Expectation: Rotation Player


No. 16: Saddiq Bey, Villanova Wildcats (F, Sophomore)

Measurements: 6’8”, 216 lbs.

2019-2020 Stats: 16.1 PTS, 2.4 ASTS, 4.7 RBS, 0.8 STLS, .500 2P%, .451 3P%, .769 FT%

Bey profiles as a perfect three-and-D wing to fit in with any team. His efficiency from three the past two seasons has been undeniable, but his offensive game is not yet well-rounded, and his defense is slightly overrated. He does a good job keeping ballhandlers away from the lane, and can pound with post ups, but he is much more “solid” than “disruptive.” His footwork and sliding ability are impressive in space. He struggles around ball screens, but that might not matter because of the switching schemes most NBA teams run. Bey has room to grow offensively. Right now, he is a knock down shooter who can occasionally hit a shot or two off the dribble, but his assist rate was really bad for a player with his usage surrounded by good shooters. Beys handle is not a problem, and though he is frequently listed as a power forward, he will see most of his minutes at the small forward position. As a switchable perimeter defender, Bey fits in nicely, but asking him to do more will be an unsuccessful pursuit early.

Expectation: Rotation Player


No. 17: Abdoulaye N’Doye, Cholet Basket (PG, France 1998)

Measurements: 6’7”, 183 lbs.

2019-2020 Stats: 10.2 PTS, 3.9 ASTS, 4.3 RBS, 1.2 STLS, .553 2P%, .429 3P%, .750 FT%

N’Doye is a nothing fancy, do-it-all point guard ready for the NBA. At 6’7” he has a huge frame that he uses to look over defenders and find open teammates. He’s never sped up by the defense, and he takes his time getting to his best spots where he can flip in floaters and make kick out passes. He does not have much of a scoring package off the dribble, but a point guard who can break down defenses and hit an open three-pointer are valuable, especially at his size. He excels guarding ballhandlers on defense. His low stance and allows him to stay in front of his man, and his long arms block potential passing lanes. N’Doye is one of the oldest international prospects in this class, but his solid all-around play will be treasured by the team that drafts him.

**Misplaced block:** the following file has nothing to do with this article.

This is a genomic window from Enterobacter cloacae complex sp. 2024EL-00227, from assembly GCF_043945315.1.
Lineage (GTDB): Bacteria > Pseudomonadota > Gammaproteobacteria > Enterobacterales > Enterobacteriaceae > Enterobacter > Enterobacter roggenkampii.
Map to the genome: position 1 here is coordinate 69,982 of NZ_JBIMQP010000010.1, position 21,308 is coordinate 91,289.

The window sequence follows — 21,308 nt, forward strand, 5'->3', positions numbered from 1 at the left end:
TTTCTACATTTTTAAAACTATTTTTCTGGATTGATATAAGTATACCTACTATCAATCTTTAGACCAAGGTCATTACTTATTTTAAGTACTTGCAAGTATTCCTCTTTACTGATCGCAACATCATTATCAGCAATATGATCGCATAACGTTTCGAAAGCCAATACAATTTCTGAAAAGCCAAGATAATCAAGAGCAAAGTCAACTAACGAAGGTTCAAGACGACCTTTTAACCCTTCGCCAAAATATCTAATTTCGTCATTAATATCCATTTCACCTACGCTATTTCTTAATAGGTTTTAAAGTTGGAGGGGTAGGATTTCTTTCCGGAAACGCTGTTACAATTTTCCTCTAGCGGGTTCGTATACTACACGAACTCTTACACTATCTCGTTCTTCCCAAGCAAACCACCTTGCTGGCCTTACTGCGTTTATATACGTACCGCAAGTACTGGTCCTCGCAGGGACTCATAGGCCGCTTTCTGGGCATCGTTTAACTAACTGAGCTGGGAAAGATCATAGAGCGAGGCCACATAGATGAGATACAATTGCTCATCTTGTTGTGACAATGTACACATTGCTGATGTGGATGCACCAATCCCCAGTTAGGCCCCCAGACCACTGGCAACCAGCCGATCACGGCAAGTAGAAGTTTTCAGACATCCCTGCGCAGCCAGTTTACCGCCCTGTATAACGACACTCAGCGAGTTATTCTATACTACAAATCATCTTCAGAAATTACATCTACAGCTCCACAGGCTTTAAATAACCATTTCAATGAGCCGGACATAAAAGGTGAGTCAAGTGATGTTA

Expectation: Rotation Player


No. 18: Skylar Mays, LSU Tigers (G, Senior)

Measurements: 6’4”, 205 lbs.

2019-2020 Stats: 16.7 PTS, 3.2 ASTS, 5.0 RBS, 1.8 STLS, .548 2P%, .394 3P%, .854 FT%

Mays improved his numbers without the star teammates he lost for the NBA Draft last year, but his value comes in the efficiency with which he plays his role. Mays will probably run more offense in the NBA than he did at LSU, and his ability to find open teammates, hit open shots, and create his own looks when asked will all show up immediately. He will be a solid NBA player off the bat and will surprise opponents with his mean change of pace play in the half court and the occasional poster he climbs for. Defensively, Mays will be able to toggle between guards and the occasional small forwards without getting burned due to his shuffling and sliding and his strong body. Mays can immediately help an NBA team in a way a lot of players will not, but that does not mean he is done improving. As he continues around smart players like himself, an uptick in assists and passing can be expected as well.

Expectation: Rotation Player


No. 19: Aaron Nesmith, Vanderbilt Commodores (SG/SF, Sophomore)

Measurements: 6’6”, 213 lbs.